2. A laser amplifier construction comprising a thin elongated component formed of a transparent material of a predetermined refractive index and including an active laser ingredient therein, said component having an optically finished fiat end surface formed on the entrance end thereof for admitting into said component optical signals to be amplified, said component having a second optically finished flat end surface formed on the opposite exit end thereof for allowing said optical signal after amplification to pass outwardly therethrough, optical pumping means positioned adjacent an extended intermediate portion of said laser component for producing an inversion in population therein and a gain in amplification in optical signals passing therethrough, signal detecting means disposed substantially in axially aligned spaced relation to the exit end of said component so as to receive optical energy and including said amplified signals, light-collecting and re-directing means disposed in spaced relation to the exit end of said component and in such offset relation to an optical axis extending between said exit end and said detecting means as to intercept off-axis optical energy being emitted from said exit end during said signal amplification, said light-collecting and redirecting means including concavely curved mirror means so angularly positioned relative to said exit end as to direct at least a part of the optical energy received thereby back toward said component and controllable means in the path of said off-axis optical energy between said exit end surface and said mirror means for regulating the amount of energy being directed back toward said component so as to re-enter said component through said exit surface thereof for effecting a gain in the optical signal amplification being provided by said component.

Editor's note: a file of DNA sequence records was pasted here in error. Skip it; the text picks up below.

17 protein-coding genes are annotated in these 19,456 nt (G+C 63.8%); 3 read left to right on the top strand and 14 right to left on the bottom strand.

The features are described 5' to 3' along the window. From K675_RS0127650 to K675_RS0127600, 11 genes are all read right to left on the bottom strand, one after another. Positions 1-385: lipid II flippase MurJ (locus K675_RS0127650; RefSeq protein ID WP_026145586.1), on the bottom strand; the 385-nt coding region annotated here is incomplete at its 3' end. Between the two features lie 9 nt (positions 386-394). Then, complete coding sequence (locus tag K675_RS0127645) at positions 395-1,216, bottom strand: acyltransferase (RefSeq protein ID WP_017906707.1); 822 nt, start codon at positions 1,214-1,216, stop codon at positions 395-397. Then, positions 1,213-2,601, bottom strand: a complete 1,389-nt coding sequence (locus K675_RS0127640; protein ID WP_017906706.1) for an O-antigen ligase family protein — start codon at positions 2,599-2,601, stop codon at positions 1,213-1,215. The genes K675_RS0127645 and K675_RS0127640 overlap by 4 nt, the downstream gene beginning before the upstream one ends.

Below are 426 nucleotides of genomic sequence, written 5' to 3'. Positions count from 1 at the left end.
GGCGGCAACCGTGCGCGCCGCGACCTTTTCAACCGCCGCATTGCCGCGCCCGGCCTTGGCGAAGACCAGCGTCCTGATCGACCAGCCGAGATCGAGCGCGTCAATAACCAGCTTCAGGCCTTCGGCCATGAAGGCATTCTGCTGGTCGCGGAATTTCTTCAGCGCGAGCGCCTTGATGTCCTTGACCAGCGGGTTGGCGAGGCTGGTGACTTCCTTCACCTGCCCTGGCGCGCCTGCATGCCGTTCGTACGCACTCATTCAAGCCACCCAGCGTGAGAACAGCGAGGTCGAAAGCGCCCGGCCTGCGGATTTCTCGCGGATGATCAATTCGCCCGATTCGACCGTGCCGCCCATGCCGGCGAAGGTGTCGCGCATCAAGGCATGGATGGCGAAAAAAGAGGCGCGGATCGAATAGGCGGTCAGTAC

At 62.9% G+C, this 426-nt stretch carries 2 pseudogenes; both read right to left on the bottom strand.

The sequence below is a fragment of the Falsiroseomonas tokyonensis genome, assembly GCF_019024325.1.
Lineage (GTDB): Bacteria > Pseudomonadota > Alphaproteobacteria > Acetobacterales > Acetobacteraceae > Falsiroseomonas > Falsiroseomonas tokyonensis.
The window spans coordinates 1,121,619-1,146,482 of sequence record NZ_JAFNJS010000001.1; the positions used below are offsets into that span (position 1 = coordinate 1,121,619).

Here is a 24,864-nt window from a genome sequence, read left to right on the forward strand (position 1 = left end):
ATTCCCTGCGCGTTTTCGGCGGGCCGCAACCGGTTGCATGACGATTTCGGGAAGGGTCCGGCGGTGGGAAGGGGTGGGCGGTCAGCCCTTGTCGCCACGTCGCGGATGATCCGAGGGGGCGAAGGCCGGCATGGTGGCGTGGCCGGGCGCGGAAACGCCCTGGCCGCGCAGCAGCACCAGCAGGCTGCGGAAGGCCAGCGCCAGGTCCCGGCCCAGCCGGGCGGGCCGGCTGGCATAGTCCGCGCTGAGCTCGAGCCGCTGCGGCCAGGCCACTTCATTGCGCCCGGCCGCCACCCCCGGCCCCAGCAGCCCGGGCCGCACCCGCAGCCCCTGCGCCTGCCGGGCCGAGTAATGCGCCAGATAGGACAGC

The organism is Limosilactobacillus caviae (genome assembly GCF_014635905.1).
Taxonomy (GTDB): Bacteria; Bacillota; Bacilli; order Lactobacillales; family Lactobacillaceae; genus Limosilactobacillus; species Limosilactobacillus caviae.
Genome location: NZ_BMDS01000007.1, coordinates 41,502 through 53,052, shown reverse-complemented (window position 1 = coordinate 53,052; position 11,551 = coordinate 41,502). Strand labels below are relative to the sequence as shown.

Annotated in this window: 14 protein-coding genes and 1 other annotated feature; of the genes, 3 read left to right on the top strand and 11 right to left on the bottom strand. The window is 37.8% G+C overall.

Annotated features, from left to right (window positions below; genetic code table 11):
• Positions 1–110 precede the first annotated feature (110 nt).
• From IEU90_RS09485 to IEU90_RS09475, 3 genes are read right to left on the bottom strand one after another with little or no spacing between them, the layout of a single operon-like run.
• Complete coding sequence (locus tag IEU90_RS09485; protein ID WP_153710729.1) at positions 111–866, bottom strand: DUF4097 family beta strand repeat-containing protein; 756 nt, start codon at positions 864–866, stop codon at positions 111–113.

3. A laser amplifier construction comprising a thin elongated component formed of a transparent material of a predetermined refractive index and including an active laser ingredient therein, said component having an optically finished fiat end surface formed on the entrance end thereof for admitting into said component optical signals to be amplified, said component having a second optically finished fiat end surface formed on the opposite exit end thereof for allowing said optical signal after amplification to pass outwardly therethrough, optical pumping means positioned adjacent an extended intermediate portion of said laser component for producing an inversion in population therein and a gain in amplification in optical signals passing therethrough, signal detecting means disposed substantially in axially aligned spaced relation to the exit end of said component so as to receive optical energy including said amplified signals, and light-collecting and re-directing means disposed in spaced relation to the exit end of said component and in such offset relation to an optical axis extending between said exit end and said detecting means as to intercept off-axis optical energy being emitted from said exit end during said signal amplification, said light-collecting and re-directing means including concavely curved mirror means so angularly positioned relative to said exit end as to direct at least a part of the optical energy received thereby back into said component through said exit surface for effecting a control as to the gain in the optical signal amplification being provided by said component, the flat exit end surface of said component being disposed at such a predetermined angle relative to a transverse plane therethrough as to allow optical energy travelling longitudinally within said component to escape outwardly through said exit end surface but not at such an angle as to allow any of such energy within said component and which might be internally reflected at said exit end surface to be directed back into said component at such an angle as to be totally internally reflected at sidewall surfaces thereof.